Special treatment for a special child?

I am a single mom. My husband died four years ago and I feel I am ready to begin again. My children are 13 and 11. My youngest son has autism and I am concerned about how and when to bring this up. Having typical children is a challenge. Having one with special needs is even tougher. How do I bring this up without feeling like I am apologizing for my wonderful son? -- Donna K., Harvard, IL.

Dear Donna,

Telling the truth is the best way to start any relationship. It does take a special person to understand and respect the needs of another person's children, especially a child who has special needs. Make sure to communicate all the wonderful things about both your children when you're sharing the introductory aspects of your life. Too often we make excuses, thinking that we need to apologize. Instead, communicate -- "You'd be so lucky to have these amazing children in your life -- what a gift they are." A potential mate is most often afraid of what we ourselves admit that we can't handle. It's the 'old baggage' thing -- nobody wants someone with a ton of baggage. But the difficult circumstances in our lives don't seem so overwhelming to prospective partners if we communicate our ability to manage them ourselves. So, do tell him about your wonderful son. If the person can't handle it, it's better to move on before you become attached.

Nix on ex-'s, please

How do you get your date to focus on you instead of his ex-wife? It seems men want to talk about their past on our first (and sometimes second) date. It turns me off and I don't want to see the man again. What should I do? -- Milbrey Z., Monona, Iowa

Dear Milbrey,

You have a few options. The first is to make a lighthearted, humorous comment at the beginning of the date, stating that you have only one rule for the evening -- no talking about ex-spouses. You could also say something either on the phone or in an email highlighting the fact that past dates haven't worked out because the men spent all their time talking about their ex-wives.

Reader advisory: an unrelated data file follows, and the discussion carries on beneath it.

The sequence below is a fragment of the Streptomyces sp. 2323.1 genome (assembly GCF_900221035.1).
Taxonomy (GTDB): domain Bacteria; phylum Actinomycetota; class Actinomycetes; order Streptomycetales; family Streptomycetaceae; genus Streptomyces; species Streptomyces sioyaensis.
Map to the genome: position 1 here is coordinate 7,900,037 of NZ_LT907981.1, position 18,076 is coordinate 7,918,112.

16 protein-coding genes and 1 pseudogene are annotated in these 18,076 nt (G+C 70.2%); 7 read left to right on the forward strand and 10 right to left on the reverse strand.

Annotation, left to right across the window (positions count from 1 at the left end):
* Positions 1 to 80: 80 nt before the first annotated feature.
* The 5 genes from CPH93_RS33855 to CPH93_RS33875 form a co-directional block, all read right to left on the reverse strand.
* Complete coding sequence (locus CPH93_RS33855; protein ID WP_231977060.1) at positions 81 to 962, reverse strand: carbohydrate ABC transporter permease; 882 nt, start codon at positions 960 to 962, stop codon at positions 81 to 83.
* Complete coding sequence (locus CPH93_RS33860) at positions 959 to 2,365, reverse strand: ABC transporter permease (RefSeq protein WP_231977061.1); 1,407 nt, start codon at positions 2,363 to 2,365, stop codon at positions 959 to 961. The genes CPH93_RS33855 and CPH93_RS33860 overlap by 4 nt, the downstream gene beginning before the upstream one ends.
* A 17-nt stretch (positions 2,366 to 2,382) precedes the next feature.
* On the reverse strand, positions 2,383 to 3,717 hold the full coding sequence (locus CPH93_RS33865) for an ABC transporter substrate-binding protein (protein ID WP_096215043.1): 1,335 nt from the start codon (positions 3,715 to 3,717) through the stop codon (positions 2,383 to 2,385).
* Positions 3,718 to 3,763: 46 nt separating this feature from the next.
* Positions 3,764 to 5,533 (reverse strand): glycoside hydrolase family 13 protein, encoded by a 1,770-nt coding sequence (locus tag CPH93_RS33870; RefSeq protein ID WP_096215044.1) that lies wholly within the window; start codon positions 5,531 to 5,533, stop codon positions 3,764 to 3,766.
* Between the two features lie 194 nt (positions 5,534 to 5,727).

If you don't have a chance to make a statement before a date begins to talk about their ex-spouse, then use the conversation to your advantage. Ask questions about the relationship in the areas you are most concerned with. Direct the conversation so you are getting valuable information out of it. Why they broke up could be telling. What was it about her personality that made him fall in love in the beginning? What did he dislike at the end? Who cheated on whom? In general, we repeat relationship behaviors -- so getting a little information might help you to determine if this is the type of person you want to be involved with.

Tough for single dads, too

I always hear how hard it is for a single mother. However, I'm a single divorced dad with complete custody of my 2-year-old son. I am having no luck! Is it easier or harder for single dads than it is for single moms? -- Eric N., Indianapolis, IN

Dear Eric,